Abbey is Open. Quarantine is over!
I want to apologize for closing the Abbey for the third time during the ongoing pandemic.
December 14, 2020
Greetings to our friends of Saint Leo Abbey,
It was necessary to close again because we are under quarantine as one of the kitchen employees
tested positive for the coronavirus. Since we were exposed to her, the monks were all tested.
Thanks be to God, the monks have tested negative, but we will be tested again this week to
ensure we do not have the virus at the end of our quarantine. We will send an email telling you
if we are infected or not.
In one of his recent meditations given during Mass, Brother Lucius told us that we were acting
as the Desert Fathers, the monks of the early Church. These early monks lived in cells, many
times caves, and only came together for the Eucharist. During these days, we are doing that
under quarantine, praying in our monastic cells, eating alone, and only gathering for the Eucharist.
We are such a small community that we cannot risk putting each other at risk; if Godforbid,
we are ill.
I invite you to join us from your homes to meditate on the idea of praying. To pray is something
that Saint Paul says we should do without interruption. That, my friends, is the call of the
monks to pray without ceasing.
Many books try to teach us how to pray. However, Saint Benedict offers a simple path for the
Monks, and I am inviting you to follow it. Benedict says that we should pray using the psalms.
Then Benedict strongly recommends the Bible, the Holy Scriptures, which we call Lectio Divina.
If we do Lectio Divina every day, we will be able to read, pray, meditate, and finally contemplate
God every single moment of our lives.
If you want a one or two pages long explanation of how to do Lectio Divina, please let me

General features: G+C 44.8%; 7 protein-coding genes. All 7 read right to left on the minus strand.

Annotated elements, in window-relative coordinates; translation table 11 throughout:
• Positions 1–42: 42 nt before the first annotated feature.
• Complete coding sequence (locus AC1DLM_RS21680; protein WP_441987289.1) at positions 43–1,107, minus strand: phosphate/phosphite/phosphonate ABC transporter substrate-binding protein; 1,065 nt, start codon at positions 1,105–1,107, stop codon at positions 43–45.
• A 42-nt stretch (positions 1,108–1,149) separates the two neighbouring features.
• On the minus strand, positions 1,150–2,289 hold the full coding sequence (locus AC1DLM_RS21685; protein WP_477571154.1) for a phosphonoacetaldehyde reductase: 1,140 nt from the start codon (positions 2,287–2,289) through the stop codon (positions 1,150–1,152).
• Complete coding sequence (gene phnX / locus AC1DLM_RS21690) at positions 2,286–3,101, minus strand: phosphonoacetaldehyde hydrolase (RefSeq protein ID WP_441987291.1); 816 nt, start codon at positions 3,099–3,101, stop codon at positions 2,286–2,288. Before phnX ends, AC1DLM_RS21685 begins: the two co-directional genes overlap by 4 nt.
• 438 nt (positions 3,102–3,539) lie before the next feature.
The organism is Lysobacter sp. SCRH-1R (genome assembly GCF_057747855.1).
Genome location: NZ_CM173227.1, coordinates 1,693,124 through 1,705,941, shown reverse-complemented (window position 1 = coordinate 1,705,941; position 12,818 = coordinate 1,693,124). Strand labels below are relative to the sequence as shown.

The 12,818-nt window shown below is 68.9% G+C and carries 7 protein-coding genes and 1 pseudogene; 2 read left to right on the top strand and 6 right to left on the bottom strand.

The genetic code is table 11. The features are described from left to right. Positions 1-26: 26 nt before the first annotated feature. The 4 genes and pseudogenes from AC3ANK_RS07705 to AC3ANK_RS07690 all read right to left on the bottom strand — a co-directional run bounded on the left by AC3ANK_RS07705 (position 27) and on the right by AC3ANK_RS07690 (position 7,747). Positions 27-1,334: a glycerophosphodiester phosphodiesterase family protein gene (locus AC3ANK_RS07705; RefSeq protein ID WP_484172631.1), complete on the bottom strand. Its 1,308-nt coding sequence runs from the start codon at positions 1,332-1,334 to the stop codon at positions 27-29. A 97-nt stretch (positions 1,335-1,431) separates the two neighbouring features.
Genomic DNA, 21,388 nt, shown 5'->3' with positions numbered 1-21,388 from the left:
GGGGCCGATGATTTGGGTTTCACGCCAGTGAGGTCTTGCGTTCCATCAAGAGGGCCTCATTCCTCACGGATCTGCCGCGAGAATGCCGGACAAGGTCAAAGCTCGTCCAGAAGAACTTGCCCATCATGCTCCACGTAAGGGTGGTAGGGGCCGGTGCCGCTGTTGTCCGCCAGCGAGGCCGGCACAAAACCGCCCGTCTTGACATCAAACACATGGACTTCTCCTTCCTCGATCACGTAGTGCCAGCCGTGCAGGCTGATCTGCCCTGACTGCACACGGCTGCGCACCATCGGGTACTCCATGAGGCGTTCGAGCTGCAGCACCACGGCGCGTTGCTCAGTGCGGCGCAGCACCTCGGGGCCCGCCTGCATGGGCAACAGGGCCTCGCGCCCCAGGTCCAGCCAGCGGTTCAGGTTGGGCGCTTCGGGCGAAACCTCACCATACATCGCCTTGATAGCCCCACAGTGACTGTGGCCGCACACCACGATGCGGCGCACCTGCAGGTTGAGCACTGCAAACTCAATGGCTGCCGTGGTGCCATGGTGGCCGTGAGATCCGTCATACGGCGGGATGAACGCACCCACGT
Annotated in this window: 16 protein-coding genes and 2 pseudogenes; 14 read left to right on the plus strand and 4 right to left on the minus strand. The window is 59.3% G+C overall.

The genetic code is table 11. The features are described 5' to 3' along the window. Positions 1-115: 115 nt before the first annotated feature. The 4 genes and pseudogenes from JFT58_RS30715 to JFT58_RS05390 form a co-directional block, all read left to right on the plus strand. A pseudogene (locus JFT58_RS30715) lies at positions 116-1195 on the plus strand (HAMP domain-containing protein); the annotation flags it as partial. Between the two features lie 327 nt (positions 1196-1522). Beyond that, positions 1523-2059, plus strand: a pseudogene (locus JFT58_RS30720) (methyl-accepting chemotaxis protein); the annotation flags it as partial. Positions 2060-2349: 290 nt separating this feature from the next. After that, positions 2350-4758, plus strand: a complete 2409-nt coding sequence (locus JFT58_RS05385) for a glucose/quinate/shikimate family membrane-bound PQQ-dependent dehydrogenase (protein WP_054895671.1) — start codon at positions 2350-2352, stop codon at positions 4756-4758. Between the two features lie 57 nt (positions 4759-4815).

know, and I will send it to you.
Once again, I want to say that I am sorry for closing the Abbey to the public. I hope and pray
that we will have good news by the end of this week; please pray for us. I cannot wait to have
you with us for the Midnight Mass of Christmas.
May the Lord God bless you and keep you. May He smile upon you and give you peace.
Br Bill Orosz
3 October 1929 – 10 September 2020
Dear Oblates and friends of Saint Leo Abbey, September 10, 2020
This morning, our Brother Bill Orosz died around 3:00 am in the Dade City Hospital, following his recent admission for respiratory problems; he was ninety years old. Brother Bill had been under hospice care for some time since his health began to decline.
The Prologue of the Rule of Saint Benedict reminds us to contemplate monastic life’s goal, specifically, why we are here and why we have come to the monastery? Our Holy Father Benedict instructs us:”Seeking his workman in a multitude of people, the Lord calls out to him and lifts his voice again: Is there anyone here who yearns for life and desires to see good days? (Ps 33: 13) If you hear this and your answer is “I do,” God then directs these words to you: If you desire true and eternal life, keep your tongue free from vicious talk and your lips from all deceit; turn away from evil and do good; let peace be your quest and aim” (Prologue: 14-17).
Today those words of the Rule of Saint Benedict became a reality for Bill, as he was called to join the Lord:”Therefore our life span has been lengthened by way of a truce, that we may amend our misdeeds. As the Apostle says: Do you not know that the patience of God is leading you to repent (Rom 2:4)? And indeed the Lord assures us in his love: I do not wish the death of the sinner, but that he turn back to me and live (Ezek 33: 11).” Furthermore, he says: “Never swerving from his instructions, then, but faithfully observing his teaching in the monastery until death, we shall through patience share in the sufferings of Christ that we may deserve also to share in his kingdom. Amen”( Prologue: 36,50 RB 1980: The Rule Of St. Benedict. Liturgical Press).
A viewing with mid-afternoon prayer will be celebrated in the Saint Leo Abbey Church on Tuesday, September 15, at 3:00 pm. A Funeral Mass will follow at4:00 pm on Tuesday, September 15, in the Abbey Church.
All guests will be required to wear a face mask and respect social distancing while in the Abbey Church.
May our Brother Bill rest in God’s peace,
Abbot Isaac and the monastic community
Father Robert Velten, OSB
January 16, 1926 June 10, 2020
Early this morning, our confrere, Father Robert, died peacefully in his sleep after a long battle with Alzheimer’s and Parkinson’s. Father Robert was born in Fort Thomas, Kentucky, in 1926. Before joining our monastic community in1948, he bravely served his country in the United States Army Air Corps in World War II. Following the war, Father Robert was among the many men; including, his brother Austin Velten, who joined religious life here at Saint Leo Abbey. Robert professed his simple vows in 1949, and later his solemn vows in 1952, and was ordained a priest for the monastic community in 1954. Within